Dr. Strangelove: An Art Review of a Classic Film

Dr. Strangelove: An Art Review of a Classic Film 

by Tim Ruane

“Dr. Strangelove: An Art Review of a Classic Film” is an accompaniment to War/Photography at the Corcoran Gallery of Art by Tim Ruane

With “Dr. Strangelove,” director and co-writer Stanley Kubrick proves himself to be a master of dark humor.  Kubrick takes what is probably the most horrifying possible scenario for humankind—nuclear annihilation—turns it on its head and makes it something that can be laughed at.  Kubrick does not say with “Strangelove” that nuclear war is, in fact, funny.  He does say, however, that we can take a step back from the prospect of annihilation by the bomb and see that the idea of nuclear war itself is insane and that its creators and soldiers who would execute it are a bunch of psychos and buffoons.

 

With the creation of his characters’ names, which are ingenious, Kubrick brings us into his world of loony men who will destroy the world.  We have:

 

*Gen. Jack D. Ripper (a killer like the mad Jack the Ripper), the insane general who orders nuclear war against the Soviet Union.

 

*Gen. Buck Turgidson (a grandiloquent—i.e. turgid—soldier), the pragmatic warrior who argues that it is best to kill the Soviets first and cut America’s losses.

 

*Merkin Muffley (whom Kubrick mocks with a first name which means “an artificial covering of hair for the pubic area”), the president of the United States.

 

*Major T. J. Kong (an idiot, somehow lovable, who, like King Kong, has sub-human intelligence), the B-52 commander who stupidly obeys orders without considering the fact that the orders are insane and immoral.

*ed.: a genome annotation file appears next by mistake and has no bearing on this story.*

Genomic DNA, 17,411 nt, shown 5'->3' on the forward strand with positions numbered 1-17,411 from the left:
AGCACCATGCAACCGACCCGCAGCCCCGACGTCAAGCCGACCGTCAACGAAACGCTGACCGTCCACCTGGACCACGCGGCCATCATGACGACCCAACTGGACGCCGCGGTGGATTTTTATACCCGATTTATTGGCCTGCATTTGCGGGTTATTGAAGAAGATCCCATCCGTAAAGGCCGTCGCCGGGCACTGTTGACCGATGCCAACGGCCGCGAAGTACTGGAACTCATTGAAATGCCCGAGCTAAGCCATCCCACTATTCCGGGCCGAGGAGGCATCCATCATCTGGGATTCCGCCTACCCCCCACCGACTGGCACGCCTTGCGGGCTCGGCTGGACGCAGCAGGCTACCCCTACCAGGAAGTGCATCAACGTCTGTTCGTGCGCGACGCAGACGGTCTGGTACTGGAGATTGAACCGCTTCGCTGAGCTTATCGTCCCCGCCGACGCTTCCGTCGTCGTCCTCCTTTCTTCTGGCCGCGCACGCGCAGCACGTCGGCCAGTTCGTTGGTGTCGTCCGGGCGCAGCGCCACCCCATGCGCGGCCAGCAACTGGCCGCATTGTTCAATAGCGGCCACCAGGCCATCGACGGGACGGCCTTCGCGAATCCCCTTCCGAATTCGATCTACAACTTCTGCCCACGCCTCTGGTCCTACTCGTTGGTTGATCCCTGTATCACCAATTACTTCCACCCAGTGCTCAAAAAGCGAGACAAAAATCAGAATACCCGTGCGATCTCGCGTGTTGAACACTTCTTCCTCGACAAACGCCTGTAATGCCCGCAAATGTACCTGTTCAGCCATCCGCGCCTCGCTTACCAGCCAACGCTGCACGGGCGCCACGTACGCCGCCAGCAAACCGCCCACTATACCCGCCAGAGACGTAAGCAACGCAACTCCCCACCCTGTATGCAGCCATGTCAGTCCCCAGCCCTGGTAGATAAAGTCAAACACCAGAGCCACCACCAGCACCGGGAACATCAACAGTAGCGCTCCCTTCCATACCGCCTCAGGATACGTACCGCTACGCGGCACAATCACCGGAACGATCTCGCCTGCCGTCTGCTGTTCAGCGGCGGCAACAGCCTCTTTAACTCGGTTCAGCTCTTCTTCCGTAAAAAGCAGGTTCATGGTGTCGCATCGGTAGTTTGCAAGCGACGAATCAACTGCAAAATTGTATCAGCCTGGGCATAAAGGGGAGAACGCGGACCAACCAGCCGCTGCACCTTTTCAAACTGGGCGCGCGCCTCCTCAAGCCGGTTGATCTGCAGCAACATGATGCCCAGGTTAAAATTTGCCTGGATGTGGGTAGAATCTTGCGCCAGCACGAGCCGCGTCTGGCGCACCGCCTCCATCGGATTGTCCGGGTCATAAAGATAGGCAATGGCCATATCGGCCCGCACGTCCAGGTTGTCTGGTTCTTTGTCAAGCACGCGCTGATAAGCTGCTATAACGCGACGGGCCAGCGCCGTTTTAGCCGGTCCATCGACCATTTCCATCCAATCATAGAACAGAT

All of Kubrick’s characters are, if not obvious nut cases, extreme caricatures.  Two of the most outstanding are the generals.  Are these commanders, who have the fate of the world in their hands, fit to do their jobs?  Nope.

 

Gen. Jack D. Ripper—the cigar general, way insane—is preoccupied, hilariously, with water. He says you never see communists drink water and claims that the fluoridation of water is a “monstrously conceived Communist plot.”  He drinks only rain water, distilled water and pure grain alcohol.

 

With his creation of Ripper, Kubrick brings one of the most remembered lines in cinema—the mad general’s talk about “precious bodily fluids.”  The Communist conspiracy is sapping and draining all of our “precious bodily fluids,” says Ripper.  He adds, too, that we need pure water to replenish “our precious bodily fluids.”  “Precious bodily fluids”—shear Kubrick genius.

 

Super powerful Gen. “Bucky” Turgidson is a grand buffoon.  How does he behave while addressing the  president of the United States and the Joint Chiefs of Staff in one of the most serious and important places in the world—the Pentagon’s War Room—during one of the greatest crises of all times?  Crazy.